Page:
A federal grant will support the study of a petroglyph site at Bellows Falls by a local indigenous group, the Elnu Abenaki.
Those involved say this is just the first step in promoting education about local Native American history in the Connecticut River Valley.
Two sets of sculptures depict more than a dozen minimalist faces, some featuring what look like horns or antennae. First discovered by white settlers in the late 19th century, the petroglyphs are thought to have been carved by members of the Abenaki tribe several hundred to 3,000 years ago, archaeologists say.
The town of Rockingham, which includes the village of Bellows Falls, in conjunction with the Elnu Abenaki, received a National Park Service Underrepresented Communities Grant of nearly $37,000 to support two years of research around the site, starting this fall.
Roger Longtoe Sheehan, chief of the Elnu Abenaki, said he hopes the project will raise awareness of the Abenaki people and the landscape they traditionally inhabited.
“People in Bellows Falls, most people there weren’t quite sure why this stuff is there. Why are these pictograms there? Why are there graves there? he said.
According to Longtoe Sheehan, the Great Falls was a popular fishing spot and underground spirits were believed to live beneath the turbulent waters.
Rich Holschuh, historical preservation officer for the Elnu, and Gail Golec, archaeologist, lead the project.
The Elnu received state recognition in 2011 and are one of four state-recognized Abenaki groups.
Recently, these groups have come under intense scrutiny. At an event at the University of Vermont in late April, members of the Odanak First Nation, an Abenaki reservation in Quebec, questioned the legitimacy of the Abenakis of Vermont.
To Holschuh – a spokesperson for Elnu – who receives the grant indicates that the Abenakis of Vermont correspond to the target of the funding: underrepresented communities.
“(The project) is the right thing to do, and it’s the right time to do it,” he said.
According to Holschuh, the study will examine the petroglyphs in context, linking other significant Indigenous sites in the Connecticut River Valley.
Titled “Kchi Pontegok” (pronounced kit-SEE-POHN-tuh guk), which means “at the Great Falls” in the Western Abenaki language, the project will study the two petroglyph panels near the Great Falls along the Connecticut River downstream from Vilas Pont.
A similar petroglyph site is located downstream where the Connecticut and West rivers meet in Brattleboro, Golec said. She hopes to study the Bellows Falls site in the context of Brattleboro.
Throughout New England, similar petroglyphs are extremely rare, said Vermont state archaeologist Jess Robinson. According to Robinson, the Vermont carvings could be up to 3,000 years old, but are likely more recent. Because scientists cannot date the carbon etchings and many sites have been re-engraved over the years, it is difficult to date the images accurately, he said.
At Bellows Falls, the petroglyph project will allow for both archaeological study and cultural investigation.
According to Golec, the archaeologist who helped lead the study, part of what makes the project unique is the leading role the Elnu will play in historical research and collecting relevant oral histories.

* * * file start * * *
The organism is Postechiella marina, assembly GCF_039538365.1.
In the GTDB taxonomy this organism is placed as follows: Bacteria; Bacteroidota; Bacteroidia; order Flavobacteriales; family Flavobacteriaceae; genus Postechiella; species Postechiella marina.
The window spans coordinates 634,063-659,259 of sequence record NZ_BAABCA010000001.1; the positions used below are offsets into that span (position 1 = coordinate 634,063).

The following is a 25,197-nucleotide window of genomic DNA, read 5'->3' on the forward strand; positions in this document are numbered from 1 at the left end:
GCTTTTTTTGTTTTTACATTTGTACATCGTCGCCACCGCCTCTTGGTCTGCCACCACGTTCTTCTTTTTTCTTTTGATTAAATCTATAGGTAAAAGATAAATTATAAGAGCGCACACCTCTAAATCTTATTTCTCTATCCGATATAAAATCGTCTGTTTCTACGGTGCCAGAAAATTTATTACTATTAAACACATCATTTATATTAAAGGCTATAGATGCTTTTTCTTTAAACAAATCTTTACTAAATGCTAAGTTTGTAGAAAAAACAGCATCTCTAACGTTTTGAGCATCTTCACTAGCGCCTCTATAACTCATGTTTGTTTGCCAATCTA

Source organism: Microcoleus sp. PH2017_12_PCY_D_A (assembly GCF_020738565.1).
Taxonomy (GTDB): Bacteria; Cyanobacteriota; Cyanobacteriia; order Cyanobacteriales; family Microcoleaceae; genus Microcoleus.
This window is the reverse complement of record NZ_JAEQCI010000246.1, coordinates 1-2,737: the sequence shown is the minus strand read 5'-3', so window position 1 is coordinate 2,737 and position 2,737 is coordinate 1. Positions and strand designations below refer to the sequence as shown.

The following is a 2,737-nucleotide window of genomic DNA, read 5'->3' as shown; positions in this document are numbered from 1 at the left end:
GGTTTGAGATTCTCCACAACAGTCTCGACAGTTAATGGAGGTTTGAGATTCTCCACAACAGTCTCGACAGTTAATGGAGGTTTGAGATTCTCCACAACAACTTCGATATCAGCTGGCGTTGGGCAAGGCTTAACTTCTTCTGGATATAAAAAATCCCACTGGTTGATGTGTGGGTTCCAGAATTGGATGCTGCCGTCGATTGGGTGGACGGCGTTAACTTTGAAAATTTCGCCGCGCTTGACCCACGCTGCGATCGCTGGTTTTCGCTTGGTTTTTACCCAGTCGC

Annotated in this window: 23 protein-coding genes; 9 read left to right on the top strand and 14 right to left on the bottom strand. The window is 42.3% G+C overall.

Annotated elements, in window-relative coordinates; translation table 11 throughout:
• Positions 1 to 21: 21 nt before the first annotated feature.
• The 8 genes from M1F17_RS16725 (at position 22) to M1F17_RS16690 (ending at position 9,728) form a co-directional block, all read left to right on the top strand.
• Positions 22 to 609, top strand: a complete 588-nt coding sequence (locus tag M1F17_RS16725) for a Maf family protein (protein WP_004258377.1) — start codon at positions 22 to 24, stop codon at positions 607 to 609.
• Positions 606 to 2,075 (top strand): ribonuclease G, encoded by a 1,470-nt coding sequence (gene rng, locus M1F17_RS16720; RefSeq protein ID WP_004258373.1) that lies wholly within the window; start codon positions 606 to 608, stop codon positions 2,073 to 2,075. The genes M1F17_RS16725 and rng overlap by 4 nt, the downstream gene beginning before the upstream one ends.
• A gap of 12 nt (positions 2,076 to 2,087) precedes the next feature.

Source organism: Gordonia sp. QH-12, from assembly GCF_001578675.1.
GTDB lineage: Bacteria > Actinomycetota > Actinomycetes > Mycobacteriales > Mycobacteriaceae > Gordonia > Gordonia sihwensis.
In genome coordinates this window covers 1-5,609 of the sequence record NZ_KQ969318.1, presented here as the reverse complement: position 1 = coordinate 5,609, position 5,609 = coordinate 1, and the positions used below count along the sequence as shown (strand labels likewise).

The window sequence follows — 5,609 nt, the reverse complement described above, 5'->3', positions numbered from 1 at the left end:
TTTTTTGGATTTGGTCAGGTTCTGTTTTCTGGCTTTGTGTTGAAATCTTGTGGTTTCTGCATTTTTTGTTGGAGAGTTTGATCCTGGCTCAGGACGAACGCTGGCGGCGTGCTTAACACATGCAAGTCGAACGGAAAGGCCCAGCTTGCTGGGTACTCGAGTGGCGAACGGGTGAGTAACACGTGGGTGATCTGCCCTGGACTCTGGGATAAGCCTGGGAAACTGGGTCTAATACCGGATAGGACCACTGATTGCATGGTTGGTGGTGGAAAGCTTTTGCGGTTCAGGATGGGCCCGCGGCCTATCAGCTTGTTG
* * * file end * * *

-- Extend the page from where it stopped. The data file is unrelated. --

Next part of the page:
“We want the Indigenous perspective and Indigenous peoples themselves to be at the forefront of this research,” she said.
Diana Jones, project coordinator and member of the Elnu Abenaki, said the work will result in changes to Bellows Falls Island’s listing in the National Register of Historic Places, which may result in a separate listing for petroglyphs.
Jones, who is a member of the Rockingham Planning Commission, explained that the study of the petroglyphs is part of wider plans for collaboration between the city government and the Elnu.
A recently formed committee that includes petroglyph project leaders plans to open an Abenaki cultural center in an existing building near the Bellows Falls site, Jones said. The group requested $10,000 in US federal Rescue Plan Act funding for the initiative.
And as the Rockingham Planning Commission rewrites its city plan this year, it plans to add language that explicitly supports the local Indigenous community, whether through public education programs, protecting important archaeological sites. or maintaining a working relationship with the Elnu.
“I’ve lived here all my life,” Jones said. “Let’s just say I wasn’t properly educated about the culture.”
“We are just a state-recognized tribe. But being federally recognized as an underrepresented community, even in the guise of just a grant, is so important,” she added.
For the Abenakis of Odanak in Canada, federal funding for the Abenakis of Vermont is worrisome.
Jacques Watso, an Odanak councillor, expressed concern that the Elnu would use the grant to support a “rewritten history” of the Abenakis of Vermont.
“They set up the narrative in Vermont. So we are just starting to talk about our ancestral territories,” he said.
“Vermonters,” Watso added, should be able to interview state-recognized tribes “without fear of being called racists simply for asking questions.”
The Abenakis of Odanak were not allowed to participate in the statehood process, Watso said. The Abenakis of Vermont have used the US-Canada border — a colonial border — to thwart dialogue, he said.
Holschuh, the Elnu leader of the petroglyph project, highlighted a larger goal of learning more about the Great Falls.
“Anyone who wants to participate is welcome. This is not an exclusive, exclusive business,” he said.